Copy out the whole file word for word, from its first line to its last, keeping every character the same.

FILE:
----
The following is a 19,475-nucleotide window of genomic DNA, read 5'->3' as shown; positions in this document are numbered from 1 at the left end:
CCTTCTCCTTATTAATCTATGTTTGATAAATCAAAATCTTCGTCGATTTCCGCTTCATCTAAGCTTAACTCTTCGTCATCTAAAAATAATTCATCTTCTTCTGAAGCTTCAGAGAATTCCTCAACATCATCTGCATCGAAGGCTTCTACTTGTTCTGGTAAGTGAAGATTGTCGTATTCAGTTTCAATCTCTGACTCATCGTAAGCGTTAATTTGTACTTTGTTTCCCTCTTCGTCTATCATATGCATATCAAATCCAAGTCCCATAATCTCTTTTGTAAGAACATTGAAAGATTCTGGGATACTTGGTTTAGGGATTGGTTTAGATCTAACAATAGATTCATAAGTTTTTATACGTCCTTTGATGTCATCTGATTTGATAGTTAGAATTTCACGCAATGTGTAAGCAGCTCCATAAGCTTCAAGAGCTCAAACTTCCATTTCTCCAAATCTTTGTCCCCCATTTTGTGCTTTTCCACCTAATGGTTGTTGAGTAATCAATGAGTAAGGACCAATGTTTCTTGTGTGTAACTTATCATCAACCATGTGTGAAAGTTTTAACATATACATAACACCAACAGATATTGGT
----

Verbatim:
The following is a 19,475-nucleotide window of genomic DNA, read 5'->3' as shown; positions in this document are numbered from 1 at the left end:
CCTTCTCCTTATTAATCTATGTTTGATAAATCAAAATCTTCGTCGATTTCCGCTTCATCTAAGCTTAACTCTTCGTCATCTAAAAATAATTCATCTTCTTCTGAAGCTTCAGAGAATTCCTCAACATCATCTGCATCGAAGGCTTCTACTTGTTCTGGTAAGTGAAGATTGTCGTATTCAGTTTCAATCTCTGACTCATCGTAAGCGTTAATTTGTACTTTGTTTCCCTCTTCGTCTATCATATGCATATCAAATCCAAGTCCCATAATCTCTTTTGTAAGAACATTGAAAGATTCTGGGATACTTGGTTTAGGGATTGGTTTAGATCTAACAATAGATTCATAAGTTTTTATACGTCCTTTGATGTCATCTGATTTGATAGTTAGAATTTCACGCAATGTGTAAGCAGCTCCATAAGCTTCAAGAGCTCAAACTTCCATTTCTCCAAATCTTTGTCCCCCATTTTGTGCTTTTCCACCTAATGGTTGTTGAGTAATCAATGAGTAAGGACCAATGTTTCTTGTGTGTAACTTATCATCAACCATGTGTGAAAGTTTTAACATATACATAACACCAACAGATATTGGT